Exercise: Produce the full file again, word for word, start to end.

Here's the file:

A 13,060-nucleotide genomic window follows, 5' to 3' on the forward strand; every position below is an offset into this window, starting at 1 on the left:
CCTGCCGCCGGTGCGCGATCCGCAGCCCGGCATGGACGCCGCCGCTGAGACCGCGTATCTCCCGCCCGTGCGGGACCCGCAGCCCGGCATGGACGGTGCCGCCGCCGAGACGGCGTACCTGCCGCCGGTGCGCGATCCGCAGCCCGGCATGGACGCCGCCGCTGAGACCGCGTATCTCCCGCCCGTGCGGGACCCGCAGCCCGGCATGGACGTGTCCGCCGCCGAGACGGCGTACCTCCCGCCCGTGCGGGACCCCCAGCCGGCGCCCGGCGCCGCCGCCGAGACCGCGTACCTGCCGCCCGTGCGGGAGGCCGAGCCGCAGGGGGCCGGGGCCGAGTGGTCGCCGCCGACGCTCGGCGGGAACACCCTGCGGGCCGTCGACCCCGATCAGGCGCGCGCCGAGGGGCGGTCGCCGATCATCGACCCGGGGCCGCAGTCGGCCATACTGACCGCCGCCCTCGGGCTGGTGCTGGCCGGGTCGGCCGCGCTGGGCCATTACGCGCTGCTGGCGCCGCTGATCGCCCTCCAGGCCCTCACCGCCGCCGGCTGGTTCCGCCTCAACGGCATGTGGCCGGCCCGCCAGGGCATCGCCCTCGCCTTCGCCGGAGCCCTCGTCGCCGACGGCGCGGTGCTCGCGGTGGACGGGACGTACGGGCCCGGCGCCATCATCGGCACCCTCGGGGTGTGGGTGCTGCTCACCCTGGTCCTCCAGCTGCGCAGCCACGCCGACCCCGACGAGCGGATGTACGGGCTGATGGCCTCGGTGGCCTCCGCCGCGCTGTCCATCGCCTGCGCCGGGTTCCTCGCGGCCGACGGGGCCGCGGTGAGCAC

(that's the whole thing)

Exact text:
A 13,060-nucleotide genomic window follows, 5' to 3' on the forward strand; every position below is an offset into this window, starting at 1 on the left:
CCTGCCGCCGGTGCGCGATCCGCAGCCCGGCATGGACGCCGCCGCTGAGACCGCGTATCTCCCGCCCGTGCGGGACCCGCAGCCCGGCATGGACGGTGCCGCCGCCGAGACGGCGTACCTGCCGCCGGTGCGCGATCCGCAGCCCGGCATGGACGCCGCCGCTGAGACCGCGTATCTCCCGCCCGTGCGGGACCCGCAGCCCGGCATGGACGTGTCCGCCGCCGAGACGGCGTACCTCCCGCCCGTGCGGGACCCCCAGCCGGCGCCCGGCGCCGCCGCCGAGACCGCGTACCTGCCGCCCGTGCGGGAGGCCGAGCCGCAGGGGGCCGGGGCCGAGTGGTCGCCGCCGACGCTCGGCGGGAACACCCTGCGGGCCGTCGACCCCGATCAGGCGCGCGCCGAGGGGCGGTCGCCGATCATCGACCCGGGGCCGCAGTCGGCCATACTGACCGCCGCCCTCGGGCTGGTGCTGGCCGGGTCGGCCGCGCTGGGCCATTACGCGCTGCTGGCGCCGCTGATCGCCCTCCAGGCCCTCACCGCCGCCGGCTGGTTCCGCCTCAACGGCATGTGGCCGGCCCGCCAGGGCATCGCCCTCGCCTTCGCCGGAGCCCTCGTCGCCGACGGCGCGGTGCTCGCGGTGGACGGGACGTACGGGCCCGGCGCCATCATCGGCACCCTCGGGGTGTGGGTGCTGCTCACCCTGGTCCTCCAGCTGCGCAGCCACGCCGACCCCGACGAGCGGATGTACGGGCTGATGGCCTCGGTGGCCTCCGCCGCGCTGTCCATCGCCTGCGCCGGGTTCCTCGCGGCCGACGGGGCCGCGGTGAGCAC